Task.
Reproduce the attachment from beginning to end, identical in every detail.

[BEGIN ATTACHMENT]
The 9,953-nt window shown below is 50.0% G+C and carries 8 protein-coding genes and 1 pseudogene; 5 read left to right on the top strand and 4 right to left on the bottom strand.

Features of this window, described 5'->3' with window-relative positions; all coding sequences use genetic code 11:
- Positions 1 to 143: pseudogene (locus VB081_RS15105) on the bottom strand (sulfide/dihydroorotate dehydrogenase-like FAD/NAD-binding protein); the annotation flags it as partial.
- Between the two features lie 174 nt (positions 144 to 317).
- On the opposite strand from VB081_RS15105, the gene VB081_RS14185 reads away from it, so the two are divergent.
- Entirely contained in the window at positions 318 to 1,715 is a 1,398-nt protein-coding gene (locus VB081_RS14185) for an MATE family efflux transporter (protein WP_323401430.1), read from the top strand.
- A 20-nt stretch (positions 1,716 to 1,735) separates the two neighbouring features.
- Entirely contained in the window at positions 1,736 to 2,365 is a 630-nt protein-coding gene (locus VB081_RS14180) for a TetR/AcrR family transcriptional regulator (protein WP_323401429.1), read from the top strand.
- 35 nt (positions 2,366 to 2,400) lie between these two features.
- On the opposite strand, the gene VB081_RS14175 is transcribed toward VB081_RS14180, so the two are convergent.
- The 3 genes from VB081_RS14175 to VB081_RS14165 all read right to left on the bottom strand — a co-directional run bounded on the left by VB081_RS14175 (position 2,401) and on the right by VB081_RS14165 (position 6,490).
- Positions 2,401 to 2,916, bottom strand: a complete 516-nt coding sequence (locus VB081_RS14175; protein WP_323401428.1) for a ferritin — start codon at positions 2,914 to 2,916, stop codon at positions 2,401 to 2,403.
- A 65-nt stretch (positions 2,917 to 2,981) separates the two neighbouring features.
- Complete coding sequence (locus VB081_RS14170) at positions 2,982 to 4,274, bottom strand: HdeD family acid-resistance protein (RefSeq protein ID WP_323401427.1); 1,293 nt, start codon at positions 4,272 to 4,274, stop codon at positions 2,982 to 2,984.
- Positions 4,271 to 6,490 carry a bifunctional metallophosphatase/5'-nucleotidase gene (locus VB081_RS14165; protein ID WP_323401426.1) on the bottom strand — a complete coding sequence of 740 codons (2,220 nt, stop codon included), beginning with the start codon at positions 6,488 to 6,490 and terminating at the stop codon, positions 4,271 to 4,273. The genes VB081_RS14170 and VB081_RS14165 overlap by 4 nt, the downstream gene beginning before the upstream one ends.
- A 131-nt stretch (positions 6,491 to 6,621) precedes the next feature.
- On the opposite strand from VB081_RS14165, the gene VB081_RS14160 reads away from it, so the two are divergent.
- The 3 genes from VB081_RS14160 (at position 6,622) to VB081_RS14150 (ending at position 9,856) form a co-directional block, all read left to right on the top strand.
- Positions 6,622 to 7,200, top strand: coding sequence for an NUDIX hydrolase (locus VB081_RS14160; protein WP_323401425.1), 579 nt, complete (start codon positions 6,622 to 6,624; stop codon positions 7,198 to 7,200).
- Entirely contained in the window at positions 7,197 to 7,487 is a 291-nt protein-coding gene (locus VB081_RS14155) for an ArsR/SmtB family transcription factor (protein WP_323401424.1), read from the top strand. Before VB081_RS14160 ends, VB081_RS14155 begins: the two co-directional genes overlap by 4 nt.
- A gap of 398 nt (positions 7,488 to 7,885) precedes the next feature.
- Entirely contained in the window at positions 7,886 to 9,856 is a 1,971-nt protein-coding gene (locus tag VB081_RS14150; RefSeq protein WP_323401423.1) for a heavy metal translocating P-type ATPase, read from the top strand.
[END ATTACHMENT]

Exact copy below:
The 9,953-nt window shown below is 50.0% G+C and carries 8 protein-coding genes and 1 pseudogene; 5 read left to right on the top strand and 4 right to left on the bottom strand.

Features of this window, described 5'->3' with window-relative positions; all coding sequences use genetic code 11:
- Positions 1 to 143: pseudogene (locus VB081_RS15105) on the bottom strand (sulfide/dihydroorotate dehydrogenase-like FAD/NAD-binding protein); the annotation flags it as partial.
- Between the two features lie 174 nt (positions 144 to 317).
- On the opposite strand from VB081_RS15105, the gene VB081_RS14185 reads away from it, so the two are divergent.
- Entirely contained in the window at positions 318 to 1,715 is a 1,398-nt protein-coding gene (locus VB081_RS14185) for an MATE family efflux transporter (protein WP_323401430.1), read from the top strand.
- A 20-nt stretch (positions 1,716 to 1,735) separates the two neighbouring features.
- Entirely contained in the window at positions 1,736 to 2,365 is a 630-nt protein-coding gene (locus VB081_RS14180) for a TetR/AcrR family transcriptional regulator (protein WP_323401429.1), read from the top strand.
- 35 nt (positions 2,366 to 2,400) lie between these two features.
- On the opposite strand, the gene VB081_RS14175 is transcribed toward VB081_RS14180, so the two are convergent.
- The 3 genes from VB081_RS14175 to VB081_RS14165 all read right to left on the bottom strand — a co-directional run bounded on the left by VB081_RS14175 (position 2,401) and on the right by VB081_RS14165 (position 6,490).
- Positions 2,401 to 2,916, bottom strand: a complete 516-nt coding sequence (locus VB081_RS14175; protein WP_323401428.1) for a ferritin — start codon at positions 2,914 to 2,916, stop codon at positions 2,401 to 2,403.
- A 65-nt stretch (positions 2,917 to 2,981) separates the two neighbouring features.
- Complete coding sequence (locus VB081_RS14170) at positions 2,982 to 4,274, bottom strand: HdeD family acid-resistance protein (RefSeq protein ID WP_323401427.1); 1,293 nt, start codon at positions 4,272 to 4,274, stop codon at positions 2,982 to 2,984.
- Positions 4,271 to 6,490 carry a bifunctional metallophosphatase/5'-nucleotidase gene (locus VB081_RS14165; protein ID WP_323401426.1) on the bottom strand — a complete coding sequence of 740 codons (2,220 nt, stop codon included), beginning with the start codon at positions 6,488 to 6,490 and terminating at the stop codon, positions 4,271 to 4,273. The genes VB081_RS14170 and VB081_RS14165 overlap by 4 nt, the downstream gene beginning before the upstream one ends.
- A 131-nt stretch (positions 6,491 to 6,621) precedes the next feature.
- On the opposite strand from VB081_RS14165, the gene VB081_RS14160 reads away from it, so the two are divergent.
- The 3 genes from VB081_RS14160 (at position 6,622) to VB081_RS14150 (ending at position 9,856) form a co-directional block, all read left to right on the top strand.
- Positions 6,622 to 7,200, top strand: coding sequence for an NUDIX hydrolase (locus VB081_RS14160; protein WP_323401425.1), 579 nt, complete (start codon positions 6,622 to 6,624; stop codon positions 7,198 to 7,200).
- Entirely contained in the window at positions 7,197 to 7,487 is a 291-nt protein-coding gene (locus VB081_RS14155) for an ArsR/SmtB family transcription factor (protein WP_323401424.1), read from the top strand. Before VB081_RS14160 ends, VB081_RS14155 begins: the two co-directional genes overlap by 4 nt.
- A gap of 398 nt (positions 7,488 to 7,885) precedes the next feature.
- Entirely contained in the window at positions 7,886 to 9,856 is a 1,971-nt protein-coding gene (locus tag VB081_RS14150; RefSeq protein WP_323401423.1) for a heavy metal translocating P-type ATPase, read from the top strand.